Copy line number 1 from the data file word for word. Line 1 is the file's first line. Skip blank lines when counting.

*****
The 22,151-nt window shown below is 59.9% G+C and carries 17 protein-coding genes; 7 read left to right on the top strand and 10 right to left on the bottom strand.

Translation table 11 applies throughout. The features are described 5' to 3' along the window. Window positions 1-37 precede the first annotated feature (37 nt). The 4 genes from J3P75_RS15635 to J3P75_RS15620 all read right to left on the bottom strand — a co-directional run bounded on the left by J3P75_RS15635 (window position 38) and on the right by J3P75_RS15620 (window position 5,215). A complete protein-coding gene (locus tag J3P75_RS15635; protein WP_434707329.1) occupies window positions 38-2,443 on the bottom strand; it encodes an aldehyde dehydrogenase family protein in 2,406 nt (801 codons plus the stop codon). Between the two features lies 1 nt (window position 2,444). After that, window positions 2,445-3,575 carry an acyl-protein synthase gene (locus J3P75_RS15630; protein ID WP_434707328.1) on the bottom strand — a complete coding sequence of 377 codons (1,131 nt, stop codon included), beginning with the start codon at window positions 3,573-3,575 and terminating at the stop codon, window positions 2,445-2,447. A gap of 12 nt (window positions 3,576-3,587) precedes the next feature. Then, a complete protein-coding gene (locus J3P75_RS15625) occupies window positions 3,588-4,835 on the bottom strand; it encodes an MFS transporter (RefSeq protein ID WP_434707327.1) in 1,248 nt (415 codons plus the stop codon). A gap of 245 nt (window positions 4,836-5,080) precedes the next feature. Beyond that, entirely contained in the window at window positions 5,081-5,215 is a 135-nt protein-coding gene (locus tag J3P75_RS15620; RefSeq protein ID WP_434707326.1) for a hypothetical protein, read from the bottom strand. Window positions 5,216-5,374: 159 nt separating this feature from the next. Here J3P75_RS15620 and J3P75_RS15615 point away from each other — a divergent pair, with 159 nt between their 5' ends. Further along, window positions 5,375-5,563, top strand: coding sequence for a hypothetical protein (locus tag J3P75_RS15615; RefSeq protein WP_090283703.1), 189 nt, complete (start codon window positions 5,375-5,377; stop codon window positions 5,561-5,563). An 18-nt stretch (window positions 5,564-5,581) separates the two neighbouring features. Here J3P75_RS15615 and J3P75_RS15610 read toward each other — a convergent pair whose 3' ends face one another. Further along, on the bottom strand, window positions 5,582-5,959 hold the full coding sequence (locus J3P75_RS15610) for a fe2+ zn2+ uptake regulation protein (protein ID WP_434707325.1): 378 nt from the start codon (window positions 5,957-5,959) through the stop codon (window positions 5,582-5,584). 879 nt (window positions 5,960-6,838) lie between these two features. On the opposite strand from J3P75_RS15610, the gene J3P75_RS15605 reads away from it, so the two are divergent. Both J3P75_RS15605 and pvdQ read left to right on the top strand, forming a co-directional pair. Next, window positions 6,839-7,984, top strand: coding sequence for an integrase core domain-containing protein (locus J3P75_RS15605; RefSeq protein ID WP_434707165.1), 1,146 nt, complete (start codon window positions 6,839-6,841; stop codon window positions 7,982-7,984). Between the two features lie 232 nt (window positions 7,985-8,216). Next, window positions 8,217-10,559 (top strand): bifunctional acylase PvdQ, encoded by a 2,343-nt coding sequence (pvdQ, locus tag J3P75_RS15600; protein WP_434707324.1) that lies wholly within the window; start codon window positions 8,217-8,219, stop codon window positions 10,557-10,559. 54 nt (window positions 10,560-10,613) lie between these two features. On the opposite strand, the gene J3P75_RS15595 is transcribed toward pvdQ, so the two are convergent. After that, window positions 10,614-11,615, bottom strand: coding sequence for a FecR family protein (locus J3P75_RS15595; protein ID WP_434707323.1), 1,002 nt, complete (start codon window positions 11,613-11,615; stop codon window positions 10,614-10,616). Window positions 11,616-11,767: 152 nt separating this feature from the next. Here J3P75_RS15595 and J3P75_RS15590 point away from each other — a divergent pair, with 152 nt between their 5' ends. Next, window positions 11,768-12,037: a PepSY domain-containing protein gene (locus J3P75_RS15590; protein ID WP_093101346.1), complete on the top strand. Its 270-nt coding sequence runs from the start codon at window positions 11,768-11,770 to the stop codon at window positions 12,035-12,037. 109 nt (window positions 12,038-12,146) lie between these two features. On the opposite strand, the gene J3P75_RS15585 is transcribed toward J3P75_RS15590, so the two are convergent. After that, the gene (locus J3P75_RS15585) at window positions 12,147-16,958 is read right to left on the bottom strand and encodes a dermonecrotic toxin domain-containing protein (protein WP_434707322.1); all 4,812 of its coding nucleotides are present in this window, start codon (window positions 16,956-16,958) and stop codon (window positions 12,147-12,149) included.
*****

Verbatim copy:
The 22,151-nt window shown below is 59.9% G+C and carries 17 protein-coding genes; 7 read left to right on the top strand and 10 right to left on the bottom strand.